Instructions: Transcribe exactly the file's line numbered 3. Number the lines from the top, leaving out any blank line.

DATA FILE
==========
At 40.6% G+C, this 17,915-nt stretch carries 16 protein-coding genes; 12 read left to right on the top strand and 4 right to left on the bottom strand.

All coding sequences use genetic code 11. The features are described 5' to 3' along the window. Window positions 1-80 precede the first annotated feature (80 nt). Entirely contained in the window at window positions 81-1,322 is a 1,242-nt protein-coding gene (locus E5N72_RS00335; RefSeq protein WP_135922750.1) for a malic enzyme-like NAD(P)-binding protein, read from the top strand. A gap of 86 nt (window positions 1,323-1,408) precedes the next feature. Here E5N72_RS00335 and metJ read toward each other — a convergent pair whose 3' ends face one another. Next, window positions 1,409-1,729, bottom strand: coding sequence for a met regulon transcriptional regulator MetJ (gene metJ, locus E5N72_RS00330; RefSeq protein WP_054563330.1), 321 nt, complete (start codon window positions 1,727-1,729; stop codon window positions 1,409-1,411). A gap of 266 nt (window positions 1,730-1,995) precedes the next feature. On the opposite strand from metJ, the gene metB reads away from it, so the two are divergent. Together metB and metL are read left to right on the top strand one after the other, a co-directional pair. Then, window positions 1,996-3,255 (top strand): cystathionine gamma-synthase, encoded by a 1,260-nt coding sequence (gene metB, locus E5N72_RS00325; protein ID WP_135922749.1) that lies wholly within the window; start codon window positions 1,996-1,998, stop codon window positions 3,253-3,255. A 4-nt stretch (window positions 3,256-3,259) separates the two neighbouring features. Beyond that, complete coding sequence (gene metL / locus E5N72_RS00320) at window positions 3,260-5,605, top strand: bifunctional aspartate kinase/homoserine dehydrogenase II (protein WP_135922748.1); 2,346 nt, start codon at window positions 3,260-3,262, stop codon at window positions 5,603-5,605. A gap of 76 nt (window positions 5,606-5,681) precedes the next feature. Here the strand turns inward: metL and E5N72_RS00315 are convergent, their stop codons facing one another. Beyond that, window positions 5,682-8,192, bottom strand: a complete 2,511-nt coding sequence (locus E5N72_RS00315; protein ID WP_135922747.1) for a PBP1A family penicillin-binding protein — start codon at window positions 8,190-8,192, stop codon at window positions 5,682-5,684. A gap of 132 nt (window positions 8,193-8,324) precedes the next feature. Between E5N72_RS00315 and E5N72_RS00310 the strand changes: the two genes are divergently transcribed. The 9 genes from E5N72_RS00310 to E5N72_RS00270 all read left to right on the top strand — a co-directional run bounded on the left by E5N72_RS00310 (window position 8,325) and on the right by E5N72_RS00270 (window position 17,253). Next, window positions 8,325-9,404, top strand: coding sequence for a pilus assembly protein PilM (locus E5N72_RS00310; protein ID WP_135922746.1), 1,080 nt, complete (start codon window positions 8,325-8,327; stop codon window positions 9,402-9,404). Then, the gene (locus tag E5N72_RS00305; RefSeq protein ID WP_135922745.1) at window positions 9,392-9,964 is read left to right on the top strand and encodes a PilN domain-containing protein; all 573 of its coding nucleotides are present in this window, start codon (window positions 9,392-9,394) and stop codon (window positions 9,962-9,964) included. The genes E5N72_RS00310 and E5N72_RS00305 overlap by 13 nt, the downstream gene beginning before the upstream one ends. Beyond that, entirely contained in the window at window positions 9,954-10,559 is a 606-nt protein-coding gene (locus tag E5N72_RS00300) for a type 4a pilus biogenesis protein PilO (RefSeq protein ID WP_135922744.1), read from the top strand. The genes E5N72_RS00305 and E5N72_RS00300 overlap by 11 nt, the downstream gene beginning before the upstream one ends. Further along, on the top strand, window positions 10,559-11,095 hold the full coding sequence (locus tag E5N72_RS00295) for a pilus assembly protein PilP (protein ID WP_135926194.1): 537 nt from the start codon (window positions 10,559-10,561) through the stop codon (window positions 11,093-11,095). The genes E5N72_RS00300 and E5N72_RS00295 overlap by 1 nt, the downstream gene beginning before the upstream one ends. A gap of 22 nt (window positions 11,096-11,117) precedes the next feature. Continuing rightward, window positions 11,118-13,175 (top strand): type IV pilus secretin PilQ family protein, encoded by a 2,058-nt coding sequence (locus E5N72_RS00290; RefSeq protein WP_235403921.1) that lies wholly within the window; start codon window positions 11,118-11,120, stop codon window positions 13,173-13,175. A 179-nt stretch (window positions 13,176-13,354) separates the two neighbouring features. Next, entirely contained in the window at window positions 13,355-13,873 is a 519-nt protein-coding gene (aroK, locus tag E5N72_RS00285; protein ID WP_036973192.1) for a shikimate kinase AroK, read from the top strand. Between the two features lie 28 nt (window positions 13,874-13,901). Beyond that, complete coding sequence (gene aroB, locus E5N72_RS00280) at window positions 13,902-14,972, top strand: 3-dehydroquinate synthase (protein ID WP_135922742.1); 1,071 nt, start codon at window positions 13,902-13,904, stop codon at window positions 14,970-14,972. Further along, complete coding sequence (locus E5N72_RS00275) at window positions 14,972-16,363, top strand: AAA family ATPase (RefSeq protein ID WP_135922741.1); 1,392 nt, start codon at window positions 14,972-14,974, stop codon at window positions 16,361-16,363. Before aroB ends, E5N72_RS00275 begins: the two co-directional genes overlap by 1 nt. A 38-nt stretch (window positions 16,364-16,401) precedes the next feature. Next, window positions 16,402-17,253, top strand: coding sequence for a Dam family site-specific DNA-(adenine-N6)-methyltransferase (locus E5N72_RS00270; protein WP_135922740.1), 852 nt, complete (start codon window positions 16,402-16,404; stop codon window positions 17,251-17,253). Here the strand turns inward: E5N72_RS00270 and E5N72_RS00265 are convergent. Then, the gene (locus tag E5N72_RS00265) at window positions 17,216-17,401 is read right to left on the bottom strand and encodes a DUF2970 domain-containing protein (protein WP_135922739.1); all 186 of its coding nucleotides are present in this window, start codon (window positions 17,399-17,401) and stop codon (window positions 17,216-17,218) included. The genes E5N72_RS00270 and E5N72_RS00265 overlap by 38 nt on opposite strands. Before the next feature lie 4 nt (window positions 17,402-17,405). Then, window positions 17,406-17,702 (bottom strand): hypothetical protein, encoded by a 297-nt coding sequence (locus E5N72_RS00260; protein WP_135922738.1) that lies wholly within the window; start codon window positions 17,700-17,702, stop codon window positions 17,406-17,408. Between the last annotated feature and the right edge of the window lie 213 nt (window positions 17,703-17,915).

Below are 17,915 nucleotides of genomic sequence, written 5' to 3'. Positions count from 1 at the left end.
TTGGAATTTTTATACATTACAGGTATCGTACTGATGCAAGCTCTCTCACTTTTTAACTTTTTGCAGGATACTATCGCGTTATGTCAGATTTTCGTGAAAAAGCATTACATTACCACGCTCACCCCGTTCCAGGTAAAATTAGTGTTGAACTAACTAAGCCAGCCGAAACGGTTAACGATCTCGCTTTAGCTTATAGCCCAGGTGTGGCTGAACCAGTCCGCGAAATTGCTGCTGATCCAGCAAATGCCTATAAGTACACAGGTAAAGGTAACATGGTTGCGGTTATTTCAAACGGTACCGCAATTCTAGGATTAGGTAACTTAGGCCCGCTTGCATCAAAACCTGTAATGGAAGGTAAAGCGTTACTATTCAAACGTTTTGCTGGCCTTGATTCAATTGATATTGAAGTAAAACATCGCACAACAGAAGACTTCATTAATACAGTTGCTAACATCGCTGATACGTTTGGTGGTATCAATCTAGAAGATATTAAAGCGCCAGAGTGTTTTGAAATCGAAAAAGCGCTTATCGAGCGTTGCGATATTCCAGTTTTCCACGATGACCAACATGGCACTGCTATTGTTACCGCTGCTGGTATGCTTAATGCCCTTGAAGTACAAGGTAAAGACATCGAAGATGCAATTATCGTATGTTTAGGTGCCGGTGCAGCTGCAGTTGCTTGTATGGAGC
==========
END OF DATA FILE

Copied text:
Below are 17,915 nucleotides of genomic sequence, written 5' to 3'. Positions count from 1 at the left end.